... look to acquire worthy mid-to-late-stage life sciences assets that need a new direction. Drugs or technologies that are in-use but have an impediment to success.
If you can find these precision medicine drugs or technologies, then step two is to fix them. And attempt to make them safer and more effective for patients; or in some cases, get the companies to function better.
Our goal in step three is to wisely exit or keep the asset if we’d like.
Our strategy is to buy low... fix... and attempt to sell high.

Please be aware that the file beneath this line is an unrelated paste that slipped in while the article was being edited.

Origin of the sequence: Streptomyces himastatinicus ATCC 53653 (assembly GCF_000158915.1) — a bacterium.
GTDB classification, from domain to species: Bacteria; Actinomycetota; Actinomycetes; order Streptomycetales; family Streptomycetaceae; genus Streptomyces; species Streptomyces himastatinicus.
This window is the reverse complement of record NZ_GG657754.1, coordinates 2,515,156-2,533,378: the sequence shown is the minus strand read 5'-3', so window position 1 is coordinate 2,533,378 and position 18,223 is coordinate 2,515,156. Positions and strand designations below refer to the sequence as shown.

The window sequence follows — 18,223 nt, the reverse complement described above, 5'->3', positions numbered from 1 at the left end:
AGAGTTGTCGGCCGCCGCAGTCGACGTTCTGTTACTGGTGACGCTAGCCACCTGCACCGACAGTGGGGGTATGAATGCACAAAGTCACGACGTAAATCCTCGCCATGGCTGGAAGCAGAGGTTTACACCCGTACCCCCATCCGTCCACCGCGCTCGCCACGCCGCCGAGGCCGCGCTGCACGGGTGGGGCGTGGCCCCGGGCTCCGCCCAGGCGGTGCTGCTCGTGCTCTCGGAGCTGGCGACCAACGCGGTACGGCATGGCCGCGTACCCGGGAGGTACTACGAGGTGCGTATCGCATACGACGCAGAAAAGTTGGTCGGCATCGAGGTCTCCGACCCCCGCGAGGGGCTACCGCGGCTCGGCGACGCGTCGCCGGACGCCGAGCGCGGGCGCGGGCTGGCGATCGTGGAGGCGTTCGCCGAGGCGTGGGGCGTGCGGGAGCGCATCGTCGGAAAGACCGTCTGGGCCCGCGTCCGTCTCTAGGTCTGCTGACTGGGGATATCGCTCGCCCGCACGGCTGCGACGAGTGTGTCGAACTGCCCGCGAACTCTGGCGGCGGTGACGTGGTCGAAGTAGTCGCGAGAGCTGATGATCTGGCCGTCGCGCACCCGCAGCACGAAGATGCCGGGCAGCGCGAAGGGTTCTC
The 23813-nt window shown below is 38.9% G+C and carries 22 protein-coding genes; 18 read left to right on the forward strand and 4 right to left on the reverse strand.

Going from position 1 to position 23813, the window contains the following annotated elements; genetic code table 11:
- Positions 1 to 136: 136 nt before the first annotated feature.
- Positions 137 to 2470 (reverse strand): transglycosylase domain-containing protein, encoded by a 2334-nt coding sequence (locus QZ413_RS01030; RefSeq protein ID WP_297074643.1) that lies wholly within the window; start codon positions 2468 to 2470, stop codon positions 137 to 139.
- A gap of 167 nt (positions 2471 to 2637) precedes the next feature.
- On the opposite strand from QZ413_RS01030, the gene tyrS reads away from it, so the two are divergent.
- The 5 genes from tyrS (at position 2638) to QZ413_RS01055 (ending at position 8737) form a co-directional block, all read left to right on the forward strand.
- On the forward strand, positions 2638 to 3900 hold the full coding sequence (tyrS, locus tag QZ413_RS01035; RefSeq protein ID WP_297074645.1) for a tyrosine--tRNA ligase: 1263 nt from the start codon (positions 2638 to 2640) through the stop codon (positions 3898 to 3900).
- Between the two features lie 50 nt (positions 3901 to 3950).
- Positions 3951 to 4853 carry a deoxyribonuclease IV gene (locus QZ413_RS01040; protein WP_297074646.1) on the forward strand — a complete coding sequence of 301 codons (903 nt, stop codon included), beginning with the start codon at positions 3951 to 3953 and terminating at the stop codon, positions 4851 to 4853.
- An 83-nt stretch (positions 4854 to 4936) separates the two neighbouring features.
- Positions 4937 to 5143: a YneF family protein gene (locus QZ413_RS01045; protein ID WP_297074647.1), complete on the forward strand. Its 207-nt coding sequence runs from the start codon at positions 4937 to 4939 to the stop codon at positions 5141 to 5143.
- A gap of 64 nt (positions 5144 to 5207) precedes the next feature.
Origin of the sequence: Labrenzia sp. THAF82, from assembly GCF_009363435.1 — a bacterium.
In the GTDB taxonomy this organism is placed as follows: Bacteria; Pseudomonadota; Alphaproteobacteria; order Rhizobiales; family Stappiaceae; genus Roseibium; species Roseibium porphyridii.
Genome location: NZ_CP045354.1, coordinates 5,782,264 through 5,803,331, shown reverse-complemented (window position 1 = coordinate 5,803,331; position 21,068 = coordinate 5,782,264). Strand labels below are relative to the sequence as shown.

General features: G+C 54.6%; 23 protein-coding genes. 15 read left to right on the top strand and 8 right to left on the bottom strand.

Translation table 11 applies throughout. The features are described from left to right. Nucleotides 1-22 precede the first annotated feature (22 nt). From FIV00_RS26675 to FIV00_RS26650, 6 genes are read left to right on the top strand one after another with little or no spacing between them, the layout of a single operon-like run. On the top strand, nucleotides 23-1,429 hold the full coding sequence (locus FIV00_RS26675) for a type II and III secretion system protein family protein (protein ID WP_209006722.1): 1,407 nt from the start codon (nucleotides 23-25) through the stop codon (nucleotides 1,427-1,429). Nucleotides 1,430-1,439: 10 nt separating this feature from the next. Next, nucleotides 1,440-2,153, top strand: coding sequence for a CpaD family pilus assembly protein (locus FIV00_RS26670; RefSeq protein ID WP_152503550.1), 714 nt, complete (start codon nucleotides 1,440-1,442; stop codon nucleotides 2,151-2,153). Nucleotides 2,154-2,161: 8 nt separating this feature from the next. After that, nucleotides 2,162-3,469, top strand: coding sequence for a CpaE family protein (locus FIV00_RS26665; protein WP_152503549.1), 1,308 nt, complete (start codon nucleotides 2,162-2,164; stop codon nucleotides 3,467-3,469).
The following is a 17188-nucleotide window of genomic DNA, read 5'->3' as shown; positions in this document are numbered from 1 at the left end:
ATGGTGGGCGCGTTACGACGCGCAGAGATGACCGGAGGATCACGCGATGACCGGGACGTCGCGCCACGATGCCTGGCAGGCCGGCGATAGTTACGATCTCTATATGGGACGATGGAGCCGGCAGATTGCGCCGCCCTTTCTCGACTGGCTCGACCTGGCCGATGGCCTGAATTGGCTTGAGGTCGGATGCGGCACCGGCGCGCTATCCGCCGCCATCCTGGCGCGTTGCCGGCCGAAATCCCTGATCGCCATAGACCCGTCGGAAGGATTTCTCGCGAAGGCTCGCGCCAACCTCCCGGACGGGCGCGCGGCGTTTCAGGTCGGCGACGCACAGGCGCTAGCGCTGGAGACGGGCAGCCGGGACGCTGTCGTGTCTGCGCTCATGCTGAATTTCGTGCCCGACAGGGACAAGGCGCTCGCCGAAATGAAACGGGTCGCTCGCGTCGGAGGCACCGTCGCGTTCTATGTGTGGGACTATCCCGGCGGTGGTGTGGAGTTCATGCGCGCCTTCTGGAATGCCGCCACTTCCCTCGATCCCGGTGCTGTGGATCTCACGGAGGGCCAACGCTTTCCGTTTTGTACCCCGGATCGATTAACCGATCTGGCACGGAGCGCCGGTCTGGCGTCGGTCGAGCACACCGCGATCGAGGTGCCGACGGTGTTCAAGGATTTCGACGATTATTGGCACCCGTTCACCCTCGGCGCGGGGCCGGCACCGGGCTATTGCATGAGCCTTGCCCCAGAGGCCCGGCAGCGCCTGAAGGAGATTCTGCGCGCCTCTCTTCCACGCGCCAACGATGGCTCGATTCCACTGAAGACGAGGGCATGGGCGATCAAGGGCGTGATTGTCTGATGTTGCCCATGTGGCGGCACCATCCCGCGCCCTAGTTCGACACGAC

And always try to add value along the way.
There are many reasons why a biotech asset might require re-direction in the first place. Things like running out of money, inefficient evaluation of the market opportunity from the start, change in corporate priorities, problematic clinical design or execution, leadership problems, sub-par execution or patent expiring can all become roadblocks to the company’s success.
It’s like when a real estate developer fails to cross the finish line. There’s always an opportunistic investor looking to buy the asset in a bail out—and at a discount. One person’s problem is another’s opportunity...
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